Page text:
Tuesday, August 9, 2011

Chapter 15: A Tempest in the School Teapot

The post title for this chapter is the same as the actual chapter title, because it made such an impression on my when I first read the book. I hadn't yet come across the phrase "tempest in a teapot," so I didn't understand the play on words, but there was something about the rhythm or the imagery of it that stuck with me.


There are a lot of great lines in this chapter, so let's do a quick summary and then get into those.

Anne puts in her first appearance at Avonlea school -- coincidentally, on the same day that Gilbert Blythe gets back to town. Gilbert decides that the best way to get the attention of a redhead is to call her "Carrots," and is informed otherwise by means of a slate connecting with his skull. The situation is not improved by an incompetent teacher who singles Anne out for punishment -- and even worse, misspells her name -- and the chapter ends with Anne deciding that she's not going back there any time soon.

And the good bits:
  • "The little girls of Avonlea school always pooled their lunches, and to eat three raspberry tarts all alone or even to share them only with one's best chum would have forever and ever branded as 'awful mean' the girl who did it. And yet, when the tarts were divided among ten girls you just got enough to tantalize you."
  • "'Not that lovers ever really walk there,' she explained to Marilla, 'but Diana and I are reading a perfectly magnificent book and there's a Lover's Lane in it. So we want to have one, too.'"
  • "if you were quiet—which, with Anne and Diana, happened about once in a blue moon"
  • "'I guess Gilbert Blythe will be in school today,' said Diana. 'He's been visiting his cousins over in New Brunswick all summer and he only came home Saturday night. He's AW'FLY handsome, Anne. And he teases the girls something terrible. He just torments our lives out.'... Diana's voice indicated that she rather liked having her life tormented out than not."
  • "Gilbert Blythe wasn't used to putting himself out to make a girl look at him and meeting with failure."
  • "And then—thwack! Anne had brought her slate down on Gilbert's head and cracked it—slate not head—clear across."
  • "'Oh how could you, Anne?' breathed Diana as they went down the road half reproachfully, half admiringly. Diana felt that SHE could never have resisted Gilbert's plea."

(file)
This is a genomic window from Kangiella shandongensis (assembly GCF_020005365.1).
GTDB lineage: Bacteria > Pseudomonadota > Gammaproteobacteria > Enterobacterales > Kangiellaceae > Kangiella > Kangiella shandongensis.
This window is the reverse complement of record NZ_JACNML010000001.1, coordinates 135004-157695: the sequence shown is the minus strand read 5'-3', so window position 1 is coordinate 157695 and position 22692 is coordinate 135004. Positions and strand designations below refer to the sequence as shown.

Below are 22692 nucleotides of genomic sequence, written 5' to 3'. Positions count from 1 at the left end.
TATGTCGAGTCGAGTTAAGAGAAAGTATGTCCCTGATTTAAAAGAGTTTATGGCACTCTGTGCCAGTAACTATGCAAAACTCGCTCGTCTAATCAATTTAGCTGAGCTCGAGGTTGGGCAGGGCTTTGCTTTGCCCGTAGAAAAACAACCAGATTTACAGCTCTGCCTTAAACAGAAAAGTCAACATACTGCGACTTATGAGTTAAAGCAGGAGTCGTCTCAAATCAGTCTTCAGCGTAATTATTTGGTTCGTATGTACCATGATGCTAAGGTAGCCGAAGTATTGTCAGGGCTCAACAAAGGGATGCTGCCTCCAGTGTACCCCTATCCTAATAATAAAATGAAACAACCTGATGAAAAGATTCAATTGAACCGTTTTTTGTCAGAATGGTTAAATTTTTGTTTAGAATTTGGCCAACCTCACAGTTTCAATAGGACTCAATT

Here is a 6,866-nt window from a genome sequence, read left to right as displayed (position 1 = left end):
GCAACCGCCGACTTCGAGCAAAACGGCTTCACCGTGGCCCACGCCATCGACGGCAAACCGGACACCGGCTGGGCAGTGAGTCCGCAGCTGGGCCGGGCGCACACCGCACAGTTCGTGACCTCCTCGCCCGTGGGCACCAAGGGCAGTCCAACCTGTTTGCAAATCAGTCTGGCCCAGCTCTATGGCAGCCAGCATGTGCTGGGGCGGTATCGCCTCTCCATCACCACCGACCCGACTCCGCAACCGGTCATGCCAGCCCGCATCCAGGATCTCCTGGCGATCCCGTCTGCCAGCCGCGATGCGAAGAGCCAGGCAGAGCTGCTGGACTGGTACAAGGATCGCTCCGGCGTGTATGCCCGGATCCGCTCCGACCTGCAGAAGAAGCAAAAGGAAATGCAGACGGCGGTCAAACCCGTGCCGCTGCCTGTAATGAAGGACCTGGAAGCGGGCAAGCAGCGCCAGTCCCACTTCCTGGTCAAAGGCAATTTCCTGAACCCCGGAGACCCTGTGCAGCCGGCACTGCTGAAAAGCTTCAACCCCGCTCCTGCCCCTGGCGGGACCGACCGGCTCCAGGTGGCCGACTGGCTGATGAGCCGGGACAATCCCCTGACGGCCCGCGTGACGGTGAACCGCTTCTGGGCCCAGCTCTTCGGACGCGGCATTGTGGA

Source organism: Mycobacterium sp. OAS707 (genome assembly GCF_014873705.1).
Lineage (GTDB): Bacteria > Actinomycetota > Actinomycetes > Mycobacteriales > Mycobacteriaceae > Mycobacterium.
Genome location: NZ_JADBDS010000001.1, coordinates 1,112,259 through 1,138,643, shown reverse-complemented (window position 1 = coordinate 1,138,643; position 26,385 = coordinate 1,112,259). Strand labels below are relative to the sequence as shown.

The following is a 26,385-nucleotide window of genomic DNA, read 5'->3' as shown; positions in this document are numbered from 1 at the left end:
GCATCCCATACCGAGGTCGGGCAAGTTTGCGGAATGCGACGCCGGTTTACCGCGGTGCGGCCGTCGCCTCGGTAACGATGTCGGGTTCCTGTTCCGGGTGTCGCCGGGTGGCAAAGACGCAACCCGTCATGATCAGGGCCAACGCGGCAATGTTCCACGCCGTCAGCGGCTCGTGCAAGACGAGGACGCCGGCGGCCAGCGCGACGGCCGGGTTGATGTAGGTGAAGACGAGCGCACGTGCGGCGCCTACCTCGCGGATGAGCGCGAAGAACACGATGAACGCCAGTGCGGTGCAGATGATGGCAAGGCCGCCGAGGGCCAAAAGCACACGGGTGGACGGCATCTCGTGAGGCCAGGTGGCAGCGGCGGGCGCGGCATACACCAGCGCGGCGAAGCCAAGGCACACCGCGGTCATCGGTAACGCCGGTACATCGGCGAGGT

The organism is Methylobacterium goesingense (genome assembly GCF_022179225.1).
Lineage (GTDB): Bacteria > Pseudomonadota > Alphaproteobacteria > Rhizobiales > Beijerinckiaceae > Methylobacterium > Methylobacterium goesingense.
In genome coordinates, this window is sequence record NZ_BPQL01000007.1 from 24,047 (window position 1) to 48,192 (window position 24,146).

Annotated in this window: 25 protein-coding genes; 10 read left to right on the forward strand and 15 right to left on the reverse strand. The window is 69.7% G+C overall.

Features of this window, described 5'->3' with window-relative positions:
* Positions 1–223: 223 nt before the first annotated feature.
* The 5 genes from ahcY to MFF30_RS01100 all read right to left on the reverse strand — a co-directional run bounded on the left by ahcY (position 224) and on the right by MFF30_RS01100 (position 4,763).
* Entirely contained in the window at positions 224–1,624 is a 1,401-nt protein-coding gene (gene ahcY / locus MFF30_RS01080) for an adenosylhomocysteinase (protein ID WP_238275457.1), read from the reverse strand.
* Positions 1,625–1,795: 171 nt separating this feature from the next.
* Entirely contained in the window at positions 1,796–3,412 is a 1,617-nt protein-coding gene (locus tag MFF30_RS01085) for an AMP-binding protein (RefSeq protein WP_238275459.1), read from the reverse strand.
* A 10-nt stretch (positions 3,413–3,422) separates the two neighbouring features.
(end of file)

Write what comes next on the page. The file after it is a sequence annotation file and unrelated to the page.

• "Diana hadn't the least idea what Anne meant but she understood it was something terrible."
  • "Mr. Phillips's brief reforming energy was over; he didn't want the bother of punishing a dozen pupils; but it was necessary to do something to save his word, so he looked about for a scapegoat and found it in Anne"
  • "Once, when nobody was looking, Gilbert took from his desk a little pink candy heart with a gold motto on it, "You are sweet," and slipped it under the curve of Anne's arm. Whereupon Anne arose, took the pink heart gingerly between the tips of her fingers, dropped it on the floor, ground it to powder beneath her heel, and resumed her position without deigning to bestow a glance on Gilbert."
  • "Marilla saw something remarkably like unyielding stubbornness looking out of Anne's small face. She understood that she would have trouble in overcoming it; but she re-solved wisely to say nothing more just then."
  • "'Well, since you've asked my advice, Marilla,' said Mrs. Lynde amiably—Mrs. Lynde dearly loved to be asked for advice"
  • "'I love Diana so, Marilla. I cannot ever live without her. But I know very well when we grow up that Diana will get married and go away and leave me. And oh, what shall I do? I hate her husband—I just hate him furiously. I've been imagining it all out—the wedding and everything—Diana dressed in snowy garments, with a veil, and looking as beautiful and regal as a queen; and me the bridesmaid, with a lovely dress too, and puffed sleeves, but with a breaking heart hid beneath my smiling face.'"
  • "Marilla turned quickly away to hide her twitching face; but it was no use; she collapsed on the nearest chair and burst into such a hearty and unusual peal of laughter that Matthew, crossing the yard outside, halted in amazement. When had he heard Marilla laugh like that before?"

No comments: